General Information about Mixed Methods in MAXQDA

MAXQDA is one of the pioneers of method integration. Functionality for working with both qualitative and quantitative data was already available in the very first version of the software, which came out in the late 1980s. The option to view a matrix of quantitative data parallel to the texts has been a keystone of these mixed methods. In the previous version, MAXQDA 10, the option to create code variables was added, which makes it possible to assign variable values to different sections of a single document. Since version 12.2, the “Stats” module has provided a fully integrated statistical function for the implementation of descriptive and inferential statistical calculations, the results of which can be used for integrative analyses of your qualitative data.

Functions that link documents and variables, for example themes from qualitative interview material with the variables from standardized interviews, are available in the Mixed Methods tab:

  • Activate by document variables – lets you activate documents to be included in the Coding Query based on document variable values. You could, for example, use this function to identify what men between the ages of 40 and 50 said about migration issues.
  • Interactive Quote Matrix – creates a Word file showing what different groups said about a theme based on certain variable values that you specify. Each group’s coded segments for the specified codes are in a different column. You could, for example, choose to see how those with various levels of education differ on their approach to combating homelessness.
  • Crosstabs – works parallel to the Code Matrix Browser, except that this function doesn’t work on the document level. Instead, you can create groups based on your variable values and compare how often each of these groups talks about each theme. You could, for example, compare how often men talk about relationships in your life satisfaction interviews in comparison to women.
  • Quantitizing – This is the transformation of qualitative coding information into quantitative variables. Quantitizing allows you to store the code frequencies as document variables, such that for each document you have information about how often a code appears in that document. This information can then be analyzed statistically or used for the selection of cases.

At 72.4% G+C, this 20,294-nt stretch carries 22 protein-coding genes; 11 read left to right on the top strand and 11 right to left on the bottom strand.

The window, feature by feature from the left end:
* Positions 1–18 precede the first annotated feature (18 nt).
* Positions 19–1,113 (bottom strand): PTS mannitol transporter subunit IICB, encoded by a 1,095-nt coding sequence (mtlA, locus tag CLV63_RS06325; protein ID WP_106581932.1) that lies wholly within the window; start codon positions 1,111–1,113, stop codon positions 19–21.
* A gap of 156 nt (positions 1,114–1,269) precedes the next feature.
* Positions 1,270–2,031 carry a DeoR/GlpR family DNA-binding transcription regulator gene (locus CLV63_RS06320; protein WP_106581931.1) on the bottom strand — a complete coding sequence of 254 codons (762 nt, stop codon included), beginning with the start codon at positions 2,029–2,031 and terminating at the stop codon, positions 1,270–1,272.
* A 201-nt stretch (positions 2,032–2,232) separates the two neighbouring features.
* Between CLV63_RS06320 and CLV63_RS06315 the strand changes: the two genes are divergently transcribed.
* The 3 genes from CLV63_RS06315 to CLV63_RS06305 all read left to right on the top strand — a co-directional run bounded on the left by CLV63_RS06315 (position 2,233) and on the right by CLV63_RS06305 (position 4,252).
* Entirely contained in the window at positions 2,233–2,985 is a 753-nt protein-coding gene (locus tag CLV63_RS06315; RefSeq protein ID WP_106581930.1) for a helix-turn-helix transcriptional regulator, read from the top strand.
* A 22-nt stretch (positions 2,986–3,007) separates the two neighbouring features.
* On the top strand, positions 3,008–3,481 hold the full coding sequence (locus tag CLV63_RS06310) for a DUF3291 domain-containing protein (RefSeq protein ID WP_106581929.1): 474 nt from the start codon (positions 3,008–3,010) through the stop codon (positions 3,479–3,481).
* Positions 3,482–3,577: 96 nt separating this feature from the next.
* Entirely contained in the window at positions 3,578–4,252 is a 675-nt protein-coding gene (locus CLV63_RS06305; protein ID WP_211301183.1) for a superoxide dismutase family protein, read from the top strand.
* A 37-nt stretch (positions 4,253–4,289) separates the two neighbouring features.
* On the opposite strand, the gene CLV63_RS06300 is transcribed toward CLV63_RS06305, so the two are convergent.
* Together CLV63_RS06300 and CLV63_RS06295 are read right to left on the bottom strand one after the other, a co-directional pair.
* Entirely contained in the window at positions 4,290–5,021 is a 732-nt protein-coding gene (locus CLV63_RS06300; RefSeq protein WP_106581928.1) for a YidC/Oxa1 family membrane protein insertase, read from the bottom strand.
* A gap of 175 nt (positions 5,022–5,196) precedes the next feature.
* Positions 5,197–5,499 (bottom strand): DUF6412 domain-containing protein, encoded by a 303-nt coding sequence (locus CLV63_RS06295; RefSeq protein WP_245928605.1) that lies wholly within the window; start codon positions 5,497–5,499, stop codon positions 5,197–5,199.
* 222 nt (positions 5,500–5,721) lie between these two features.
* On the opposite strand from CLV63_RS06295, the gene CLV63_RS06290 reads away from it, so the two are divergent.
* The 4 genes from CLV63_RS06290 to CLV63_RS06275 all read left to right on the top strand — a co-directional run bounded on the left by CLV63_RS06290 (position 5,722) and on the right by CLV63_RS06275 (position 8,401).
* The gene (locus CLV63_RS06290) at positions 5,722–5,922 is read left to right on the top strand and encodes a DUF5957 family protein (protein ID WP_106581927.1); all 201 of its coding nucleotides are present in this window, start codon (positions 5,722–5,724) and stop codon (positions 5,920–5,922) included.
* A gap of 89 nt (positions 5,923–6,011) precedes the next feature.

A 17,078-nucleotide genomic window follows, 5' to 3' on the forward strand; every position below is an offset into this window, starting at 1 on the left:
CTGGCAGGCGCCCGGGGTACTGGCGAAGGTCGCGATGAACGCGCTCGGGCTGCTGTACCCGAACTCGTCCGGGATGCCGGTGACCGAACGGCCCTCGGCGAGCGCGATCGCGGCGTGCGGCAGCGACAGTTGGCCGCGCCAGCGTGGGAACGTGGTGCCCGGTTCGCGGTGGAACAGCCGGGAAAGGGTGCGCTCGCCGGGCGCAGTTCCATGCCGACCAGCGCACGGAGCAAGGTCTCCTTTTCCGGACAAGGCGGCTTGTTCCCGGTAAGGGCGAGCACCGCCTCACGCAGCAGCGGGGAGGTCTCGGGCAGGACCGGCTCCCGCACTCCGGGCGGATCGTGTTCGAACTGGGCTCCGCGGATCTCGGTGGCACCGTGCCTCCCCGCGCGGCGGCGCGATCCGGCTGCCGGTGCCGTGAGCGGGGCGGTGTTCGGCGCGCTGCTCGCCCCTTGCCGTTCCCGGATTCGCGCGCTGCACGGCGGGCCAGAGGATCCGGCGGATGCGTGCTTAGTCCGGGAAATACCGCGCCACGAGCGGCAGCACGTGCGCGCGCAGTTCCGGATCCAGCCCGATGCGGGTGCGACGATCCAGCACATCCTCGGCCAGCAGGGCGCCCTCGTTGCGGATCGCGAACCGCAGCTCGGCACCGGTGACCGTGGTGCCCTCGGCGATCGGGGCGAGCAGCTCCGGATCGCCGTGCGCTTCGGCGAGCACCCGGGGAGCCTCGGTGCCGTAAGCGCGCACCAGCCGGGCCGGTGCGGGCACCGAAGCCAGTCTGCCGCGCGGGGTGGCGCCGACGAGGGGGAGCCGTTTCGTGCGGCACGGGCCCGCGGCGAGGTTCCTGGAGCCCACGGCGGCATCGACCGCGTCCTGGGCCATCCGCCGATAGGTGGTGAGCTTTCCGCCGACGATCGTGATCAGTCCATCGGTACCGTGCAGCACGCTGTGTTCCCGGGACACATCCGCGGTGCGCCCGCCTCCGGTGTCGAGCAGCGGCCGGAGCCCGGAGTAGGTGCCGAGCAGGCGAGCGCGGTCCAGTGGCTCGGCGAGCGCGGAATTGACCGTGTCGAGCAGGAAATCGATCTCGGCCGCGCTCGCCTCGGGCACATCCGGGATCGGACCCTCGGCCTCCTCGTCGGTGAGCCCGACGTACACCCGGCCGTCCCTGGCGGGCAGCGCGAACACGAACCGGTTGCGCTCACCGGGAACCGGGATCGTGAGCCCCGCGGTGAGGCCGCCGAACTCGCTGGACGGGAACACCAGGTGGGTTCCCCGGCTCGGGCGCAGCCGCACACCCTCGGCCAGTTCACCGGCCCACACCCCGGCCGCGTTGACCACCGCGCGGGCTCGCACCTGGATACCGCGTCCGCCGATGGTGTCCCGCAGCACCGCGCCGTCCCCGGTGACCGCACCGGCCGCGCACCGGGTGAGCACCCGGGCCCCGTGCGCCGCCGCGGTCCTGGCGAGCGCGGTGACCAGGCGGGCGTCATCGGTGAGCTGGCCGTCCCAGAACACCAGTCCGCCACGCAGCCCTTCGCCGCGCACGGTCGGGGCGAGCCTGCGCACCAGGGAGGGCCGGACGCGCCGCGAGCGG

• Typology Table – shows an overview of variable values for qualitative typologies that you have created (e.g. for people with various views on combating their own homelessness). You could see, for example, what the mean age, gender breakdown, and average time already homeless is for the “apathetic pessimists” in comparison to the “proactive optimists.”
  • Similarity analysis for documents – selected documents are analyzed on the basis of existing coded segments and document variables for their similarity, and the results are presented in a similarity or distance matrix.
  • Joint Displays – MAXQDA offers a variety of displays that integrate qualitative and quantitative data and that are related to often used mixed methods designs. “Side-by-side displays” array qualitative and quantitative results, “Qualitative themes for quantitative groups” display coded segments or summaries in a table for groups that have been defined by document variable values, and the display “Statistics for qualitative groups” divides documents into groups by the documentts’ variable values and compares mean, standard deviation and relative frequencies for selected variables.

In the “Code System” window there are functions available, that allow you to use the code frequencies for each document as document variables:

  • Transform code into document variable or categorical document variable – Codes can be added as document variables that specify how often the code occurs in the document (“Quantitizing” as described above) or which subcode occurs most frequently in a document. The latter is particularly useful for evaluative qualitative content analyses.